Earlier this month I read about the new video-teller ATMs Bank of America is rolling out over the next few months, starting in Boston and Atlanta. The ATMs offer live video chatting with a teller located in one of the bank’s national call centers, and will be able to accommodate a number of transactions that regular ATMs are not capable of (dispensing change, splitting a check between two accounts, etc.). BofA’s press release on their new machines announces “Bank of America Adds Human Touch to New ATMs,” but I tend to side more with New York Times Bucks blogger Ann Carrns who says it’s a touch “starship Enterprise.”
It’s not a novel concept that having a human touch and building personal relationships is valuable in banking. In the Boston Business Journal’s coverage of their “Most Admired Financial Institutions,” Boston Private Bank & Trust CEO Mark Thompson explains that developing “enduring, long-term relationships” is the key to his bank’s success. Allowing a company to manage your cash and advise your financial decisions implicitly demands a great deal of trust, and it’s far easier to trust a person who knows you and understands your background and priorities, rather than an anonymous mega-corporation.
In fact, while mega-banks are hurting in today’s economic landscape, local banks (both those technically designated as ‘community banks’ and ‘regional banks’) are on an upswing. A BBJ article published last fall reports that during the year between June 30, 2011 and June 30, 2012, Bank of America closed 13 of its 277 Massachusetts locations, while “branch closures were a rarity among the state’s local and regional players; many made no changes, while others even added a branch or two.” The article points out that most of the large bank chains in the state reported market-share decreases in the year, while a number of the local banks expanded significantly.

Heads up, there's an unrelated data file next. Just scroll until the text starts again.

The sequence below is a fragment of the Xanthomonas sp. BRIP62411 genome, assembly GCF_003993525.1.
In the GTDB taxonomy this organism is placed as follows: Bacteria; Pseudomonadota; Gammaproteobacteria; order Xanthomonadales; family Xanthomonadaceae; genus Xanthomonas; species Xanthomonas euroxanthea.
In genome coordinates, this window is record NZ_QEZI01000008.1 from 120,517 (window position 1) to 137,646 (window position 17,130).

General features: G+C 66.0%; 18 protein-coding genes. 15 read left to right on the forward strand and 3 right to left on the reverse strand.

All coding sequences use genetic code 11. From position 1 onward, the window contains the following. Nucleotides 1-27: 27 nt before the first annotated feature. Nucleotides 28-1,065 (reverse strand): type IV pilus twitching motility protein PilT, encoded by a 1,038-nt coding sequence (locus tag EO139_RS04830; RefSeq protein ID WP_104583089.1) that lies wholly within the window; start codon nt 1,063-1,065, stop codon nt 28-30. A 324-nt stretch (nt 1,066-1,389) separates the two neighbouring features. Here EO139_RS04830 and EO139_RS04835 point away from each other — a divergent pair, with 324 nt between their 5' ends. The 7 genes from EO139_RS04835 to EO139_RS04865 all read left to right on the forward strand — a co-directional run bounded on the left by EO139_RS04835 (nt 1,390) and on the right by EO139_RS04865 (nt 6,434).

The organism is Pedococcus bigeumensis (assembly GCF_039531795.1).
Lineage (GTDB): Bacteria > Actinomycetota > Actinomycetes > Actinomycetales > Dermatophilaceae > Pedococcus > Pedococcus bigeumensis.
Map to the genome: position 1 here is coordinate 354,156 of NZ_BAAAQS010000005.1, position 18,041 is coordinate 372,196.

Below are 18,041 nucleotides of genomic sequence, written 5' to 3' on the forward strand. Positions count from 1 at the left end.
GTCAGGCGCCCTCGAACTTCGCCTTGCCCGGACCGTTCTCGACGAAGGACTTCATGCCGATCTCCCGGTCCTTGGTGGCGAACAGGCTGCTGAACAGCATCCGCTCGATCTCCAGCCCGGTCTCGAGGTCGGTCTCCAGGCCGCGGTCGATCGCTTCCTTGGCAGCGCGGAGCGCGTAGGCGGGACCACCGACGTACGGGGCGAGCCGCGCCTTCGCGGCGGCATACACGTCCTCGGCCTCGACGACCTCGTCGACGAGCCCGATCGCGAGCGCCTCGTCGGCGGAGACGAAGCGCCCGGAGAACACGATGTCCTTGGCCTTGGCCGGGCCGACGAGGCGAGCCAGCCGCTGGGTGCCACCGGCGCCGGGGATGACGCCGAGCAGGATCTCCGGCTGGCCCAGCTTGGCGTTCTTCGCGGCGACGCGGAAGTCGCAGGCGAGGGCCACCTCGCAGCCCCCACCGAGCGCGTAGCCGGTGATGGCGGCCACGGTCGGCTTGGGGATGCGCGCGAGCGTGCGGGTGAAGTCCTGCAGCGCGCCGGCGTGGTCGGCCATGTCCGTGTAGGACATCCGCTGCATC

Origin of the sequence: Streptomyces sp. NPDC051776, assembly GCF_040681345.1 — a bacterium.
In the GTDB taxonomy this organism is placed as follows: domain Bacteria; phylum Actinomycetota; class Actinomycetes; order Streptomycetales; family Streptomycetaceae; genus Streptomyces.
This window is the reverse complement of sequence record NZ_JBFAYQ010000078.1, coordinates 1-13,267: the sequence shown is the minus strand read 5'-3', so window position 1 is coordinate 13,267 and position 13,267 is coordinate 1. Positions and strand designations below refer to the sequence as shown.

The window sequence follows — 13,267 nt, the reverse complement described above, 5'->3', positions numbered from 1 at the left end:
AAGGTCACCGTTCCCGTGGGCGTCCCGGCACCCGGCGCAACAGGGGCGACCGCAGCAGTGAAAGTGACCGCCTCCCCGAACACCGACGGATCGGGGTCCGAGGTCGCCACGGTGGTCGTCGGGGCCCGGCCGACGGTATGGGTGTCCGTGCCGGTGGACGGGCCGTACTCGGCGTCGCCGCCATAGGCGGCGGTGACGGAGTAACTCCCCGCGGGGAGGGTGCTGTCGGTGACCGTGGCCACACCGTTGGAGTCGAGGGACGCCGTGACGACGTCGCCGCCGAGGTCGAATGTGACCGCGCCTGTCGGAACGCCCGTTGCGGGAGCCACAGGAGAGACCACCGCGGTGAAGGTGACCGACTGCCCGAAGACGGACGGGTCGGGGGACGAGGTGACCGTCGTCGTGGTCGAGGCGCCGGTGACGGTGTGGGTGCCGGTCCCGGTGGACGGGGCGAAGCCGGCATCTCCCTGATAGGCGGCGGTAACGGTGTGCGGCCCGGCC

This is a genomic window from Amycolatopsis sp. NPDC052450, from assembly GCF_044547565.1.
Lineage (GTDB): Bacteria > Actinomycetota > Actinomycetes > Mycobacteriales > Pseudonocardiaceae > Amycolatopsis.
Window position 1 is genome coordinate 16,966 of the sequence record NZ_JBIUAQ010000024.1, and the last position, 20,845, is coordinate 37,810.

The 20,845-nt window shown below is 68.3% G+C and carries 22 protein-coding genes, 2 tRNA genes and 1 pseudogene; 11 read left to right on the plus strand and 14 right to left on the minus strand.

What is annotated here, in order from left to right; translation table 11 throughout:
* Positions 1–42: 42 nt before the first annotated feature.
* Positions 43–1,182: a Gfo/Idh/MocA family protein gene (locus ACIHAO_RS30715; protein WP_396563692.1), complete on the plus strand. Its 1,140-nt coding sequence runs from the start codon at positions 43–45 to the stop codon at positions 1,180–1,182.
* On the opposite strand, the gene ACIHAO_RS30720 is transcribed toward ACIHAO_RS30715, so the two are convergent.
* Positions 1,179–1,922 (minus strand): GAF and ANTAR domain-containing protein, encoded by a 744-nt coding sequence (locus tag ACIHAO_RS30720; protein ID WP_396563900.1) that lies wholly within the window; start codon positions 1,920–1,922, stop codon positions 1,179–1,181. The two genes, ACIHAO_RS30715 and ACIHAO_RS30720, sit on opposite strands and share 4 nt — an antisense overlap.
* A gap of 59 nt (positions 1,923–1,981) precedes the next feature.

It’s clear why the “buy local” craze would make its way to banking. Besides building a trusting relationship with your neighborhood banker, local banks invest back into the community. When you visit the websites of Middlesex Savings Bank or the rapidly growing Berkshire Bank, ‘Community’ sections are featured prominently on the homepages, detailing the banks’ local philanthropic work and community financial support. Eastern Bank has an entire microsite – CommunityRoom.net – where customers can easily and securely donate to local nonprofits and find out about volunteer opportunities. Nothing similar appears on the front pages of national banks’ sites. And though they may participate in charity initiatives, the investment back into their customers’ neighborhood isn’t the same.
So though video chatting a live teller might make an ATM transaction more convenient, I think BofA’s new “human touch” may be missing the mark.
Lucy Muscarella is a Consultant at Greenough. Follow her on Twitter: @lucymuscarella